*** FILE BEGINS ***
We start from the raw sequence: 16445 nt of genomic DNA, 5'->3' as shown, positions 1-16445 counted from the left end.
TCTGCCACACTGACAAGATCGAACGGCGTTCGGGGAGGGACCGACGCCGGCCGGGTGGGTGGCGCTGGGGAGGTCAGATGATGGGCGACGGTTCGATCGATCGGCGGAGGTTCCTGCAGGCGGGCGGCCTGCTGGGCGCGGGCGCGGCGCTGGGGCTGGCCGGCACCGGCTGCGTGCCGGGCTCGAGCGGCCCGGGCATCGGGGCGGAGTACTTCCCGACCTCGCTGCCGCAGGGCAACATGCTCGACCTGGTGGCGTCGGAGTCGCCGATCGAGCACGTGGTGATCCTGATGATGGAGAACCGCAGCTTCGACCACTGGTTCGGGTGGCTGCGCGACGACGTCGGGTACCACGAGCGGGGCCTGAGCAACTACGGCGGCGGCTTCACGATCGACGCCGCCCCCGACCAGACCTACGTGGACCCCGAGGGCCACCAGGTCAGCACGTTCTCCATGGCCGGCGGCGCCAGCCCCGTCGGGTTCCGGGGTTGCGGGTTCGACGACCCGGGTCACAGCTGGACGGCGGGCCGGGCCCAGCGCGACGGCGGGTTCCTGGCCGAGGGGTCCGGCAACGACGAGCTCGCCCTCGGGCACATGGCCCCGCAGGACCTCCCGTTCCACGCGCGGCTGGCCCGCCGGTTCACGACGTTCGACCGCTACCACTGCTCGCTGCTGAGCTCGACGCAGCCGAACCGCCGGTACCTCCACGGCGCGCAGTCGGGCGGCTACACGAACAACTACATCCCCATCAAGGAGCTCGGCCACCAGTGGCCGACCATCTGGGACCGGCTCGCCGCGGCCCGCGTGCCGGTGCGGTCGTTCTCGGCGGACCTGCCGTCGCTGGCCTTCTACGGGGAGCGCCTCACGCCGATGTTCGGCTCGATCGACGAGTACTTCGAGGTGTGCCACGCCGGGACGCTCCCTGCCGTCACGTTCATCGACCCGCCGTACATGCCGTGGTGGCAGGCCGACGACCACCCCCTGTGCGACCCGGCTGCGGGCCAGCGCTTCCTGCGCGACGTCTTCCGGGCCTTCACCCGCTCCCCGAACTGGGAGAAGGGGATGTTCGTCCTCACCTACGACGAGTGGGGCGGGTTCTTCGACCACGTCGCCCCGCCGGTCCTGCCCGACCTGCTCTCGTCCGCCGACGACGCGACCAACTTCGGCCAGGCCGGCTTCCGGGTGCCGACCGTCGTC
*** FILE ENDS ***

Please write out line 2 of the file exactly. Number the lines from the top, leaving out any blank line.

TCTGCCACACTGACAAGATCGAACGGCGTTCGGGGAGGGACCGACGCCGGCCGGGTGGGTGGCGCTGGGGAGGTCAGATGATGGGCGACGGTTCGATCGATCGGCGGAGGTTCCTGCAGGCGGGCGGCCTGCTGGGCGCGGGCGCGGCGCTGGGGCTGGCCGGCACCGGCTGCGTGCCGGGCTCGAGCGGCCCGGGCATCGGGGCGGAGTACTTCCCGACCTCGCTGCCGCAGGGCAACATGCTCGACCTGGTGGCGTCGGAGTCGCCGATCGAGCACGTGGTGATCCTGATGATGGAGAACCGCAGCTTCGACCACTGGTTCGGGTGGCTGCGCGACGACGTCGGGTACCACGAGCGGGGCCTGAGCAACTACGGCGGCGGCTTCACGATCGACGCCGCCCCCGACCAGACCTACGTGGACCCCGAGGGCCACCAGGTCAGCACGTTCTCCATGGCCGGCGGCGCCAGCCCCGTCGGGTTCCGGGGTTGCGGGTTCGACGACCCGGGTCACAGCTGGACGGCGGGCCGGGCCCAGCGCGACGGCGGGTTCCTGGCCGAGGGGTCCGGCAACGACGAGCTCGCCCTCGGGCACATGGCCCCGCAGGACCTCCCGTTCCACGCGCGGCTGGCCCGCCGGTTCACGACGTTCGACCGCTACCACTGCTCGCTGCTGAGCTCGACGCAGCCGAACCGCCGGTACCTCCACGGCGCGCAGTCGGGCGGCTACACGAACAACTACATCCCCATCAAGGAGCTCGGCCACCAGTGGCCGACCATCTGGGACCGGCTCGCCGCGGCCCGCGTGCCGGTGCGGTCGTTCTCGGCGGACCTGCCGTCGCTGGCCTTCTACGGGGAGCGCCTCACGCCGATGTTCGGCTCGATCGACGAGTACTTCGAGGTGTGCCACGCCGGGACGCTCCCTGCCGTCACGTTCATCGACCCGCCGTACATGCCGTGGTGGCAGGCCGACGACCACCCCCTGTGCGACCCGGCTGCGGGCCAGCGCTTCCTGCGCGACGTCTTCCGGGCCTTCACCCGCTCCCCGAACTGGGAGAAGGGGATGTTCGTCCTCACCTACGACGAGTGGGGCGGGTTCTTCGACCACGTCGCCCCGCCGGTCCTGCCCGACCTGCTCTCGTCCGCCGACGACGCGACCAACTTCGGCCAGGCCGGCTTCCGGGTGCCGACCGTCGTC